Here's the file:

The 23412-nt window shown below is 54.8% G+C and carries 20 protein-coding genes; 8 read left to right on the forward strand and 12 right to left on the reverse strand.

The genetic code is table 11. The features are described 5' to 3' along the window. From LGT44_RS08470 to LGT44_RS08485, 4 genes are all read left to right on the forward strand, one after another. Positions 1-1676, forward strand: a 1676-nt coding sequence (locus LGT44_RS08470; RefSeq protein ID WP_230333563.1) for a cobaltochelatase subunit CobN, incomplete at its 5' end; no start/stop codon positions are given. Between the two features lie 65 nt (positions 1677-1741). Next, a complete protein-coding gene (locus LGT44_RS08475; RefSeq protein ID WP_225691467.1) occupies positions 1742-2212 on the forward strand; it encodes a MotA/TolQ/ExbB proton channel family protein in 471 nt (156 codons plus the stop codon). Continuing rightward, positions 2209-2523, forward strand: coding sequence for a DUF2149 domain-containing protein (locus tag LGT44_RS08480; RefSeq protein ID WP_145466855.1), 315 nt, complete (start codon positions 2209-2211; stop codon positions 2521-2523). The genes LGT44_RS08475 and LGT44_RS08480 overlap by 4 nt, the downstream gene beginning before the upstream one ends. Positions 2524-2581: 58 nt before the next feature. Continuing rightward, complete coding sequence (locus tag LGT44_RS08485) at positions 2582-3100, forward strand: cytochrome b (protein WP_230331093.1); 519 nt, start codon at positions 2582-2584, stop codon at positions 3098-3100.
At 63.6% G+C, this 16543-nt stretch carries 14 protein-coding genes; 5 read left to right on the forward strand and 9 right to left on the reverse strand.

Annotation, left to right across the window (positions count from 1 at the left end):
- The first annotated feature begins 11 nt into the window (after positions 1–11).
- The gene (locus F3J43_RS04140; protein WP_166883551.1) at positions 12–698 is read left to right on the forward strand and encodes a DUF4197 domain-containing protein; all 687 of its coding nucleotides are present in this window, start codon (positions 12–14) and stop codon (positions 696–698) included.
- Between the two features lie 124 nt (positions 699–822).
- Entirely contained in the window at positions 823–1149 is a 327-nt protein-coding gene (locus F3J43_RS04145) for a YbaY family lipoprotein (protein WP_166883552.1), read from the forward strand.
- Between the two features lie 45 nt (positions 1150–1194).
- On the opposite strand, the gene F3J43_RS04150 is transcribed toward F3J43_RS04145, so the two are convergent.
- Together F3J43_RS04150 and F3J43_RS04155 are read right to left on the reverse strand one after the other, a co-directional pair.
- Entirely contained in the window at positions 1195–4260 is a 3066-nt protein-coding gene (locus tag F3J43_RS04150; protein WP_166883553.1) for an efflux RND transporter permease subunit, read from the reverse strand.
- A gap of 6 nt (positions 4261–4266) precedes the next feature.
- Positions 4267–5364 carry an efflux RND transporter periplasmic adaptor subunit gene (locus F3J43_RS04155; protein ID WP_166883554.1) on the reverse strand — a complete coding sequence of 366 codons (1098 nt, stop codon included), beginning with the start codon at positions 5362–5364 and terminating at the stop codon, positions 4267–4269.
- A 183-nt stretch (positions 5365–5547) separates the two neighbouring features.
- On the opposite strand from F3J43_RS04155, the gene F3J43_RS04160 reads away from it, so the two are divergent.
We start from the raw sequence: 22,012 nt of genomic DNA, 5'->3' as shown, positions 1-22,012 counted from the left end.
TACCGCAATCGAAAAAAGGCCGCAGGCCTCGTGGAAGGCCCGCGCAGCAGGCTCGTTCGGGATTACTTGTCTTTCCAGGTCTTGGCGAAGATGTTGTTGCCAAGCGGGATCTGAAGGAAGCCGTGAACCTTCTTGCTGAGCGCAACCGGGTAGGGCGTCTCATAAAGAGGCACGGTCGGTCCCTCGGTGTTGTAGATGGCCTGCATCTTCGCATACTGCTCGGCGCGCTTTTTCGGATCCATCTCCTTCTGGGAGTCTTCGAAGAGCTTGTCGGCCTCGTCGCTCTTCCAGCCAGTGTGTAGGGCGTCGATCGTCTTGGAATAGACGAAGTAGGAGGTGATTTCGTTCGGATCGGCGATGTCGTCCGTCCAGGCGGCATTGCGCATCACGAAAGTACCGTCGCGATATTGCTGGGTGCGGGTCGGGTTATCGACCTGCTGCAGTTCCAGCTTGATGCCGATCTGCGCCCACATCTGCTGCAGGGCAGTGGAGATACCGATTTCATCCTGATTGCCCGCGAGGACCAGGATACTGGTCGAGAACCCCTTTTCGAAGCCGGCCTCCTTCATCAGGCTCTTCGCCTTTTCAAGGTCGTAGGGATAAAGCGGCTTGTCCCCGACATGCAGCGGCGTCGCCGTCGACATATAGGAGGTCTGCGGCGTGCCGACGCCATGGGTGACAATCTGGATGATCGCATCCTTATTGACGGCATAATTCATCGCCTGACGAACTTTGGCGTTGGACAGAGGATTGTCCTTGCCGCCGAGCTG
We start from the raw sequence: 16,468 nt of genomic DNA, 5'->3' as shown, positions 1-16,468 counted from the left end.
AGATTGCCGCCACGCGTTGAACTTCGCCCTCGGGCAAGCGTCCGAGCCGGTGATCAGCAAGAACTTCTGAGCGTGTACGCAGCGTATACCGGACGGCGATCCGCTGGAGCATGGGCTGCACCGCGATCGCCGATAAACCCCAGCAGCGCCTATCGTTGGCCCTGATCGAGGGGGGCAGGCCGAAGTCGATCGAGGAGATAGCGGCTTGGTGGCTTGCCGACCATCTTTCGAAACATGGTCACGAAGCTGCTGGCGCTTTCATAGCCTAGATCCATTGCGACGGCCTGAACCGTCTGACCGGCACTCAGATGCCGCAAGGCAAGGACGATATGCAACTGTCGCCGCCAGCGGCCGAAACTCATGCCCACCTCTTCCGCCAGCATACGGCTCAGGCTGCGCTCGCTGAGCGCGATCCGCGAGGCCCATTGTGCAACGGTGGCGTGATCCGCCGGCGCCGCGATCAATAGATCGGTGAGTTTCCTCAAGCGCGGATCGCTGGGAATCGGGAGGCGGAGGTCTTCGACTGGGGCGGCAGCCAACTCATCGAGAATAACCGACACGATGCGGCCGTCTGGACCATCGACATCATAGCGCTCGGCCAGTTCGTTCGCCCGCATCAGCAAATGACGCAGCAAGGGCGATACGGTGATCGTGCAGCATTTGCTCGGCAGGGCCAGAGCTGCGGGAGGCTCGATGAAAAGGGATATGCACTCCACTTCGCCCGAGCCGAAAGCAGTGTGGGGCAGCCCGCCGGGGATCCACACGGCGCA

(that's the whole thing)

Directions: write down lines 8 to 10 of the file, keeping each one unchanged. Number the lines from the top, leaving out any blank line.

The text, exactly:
- Entirely contained in the window at positions 823–1149 is a 327-nt protein-coding gene (locus F3J43_RS04145) for a YbaY family lipoprotein (protein WP_166883552.1), read from the forward strand.
- Between the two features lie 45 nt (positions 1150–1194).
- On the opposite strand, the gene F3J43_RS04150 is transcribed toward F3J43_RS04145, so the two are convergent.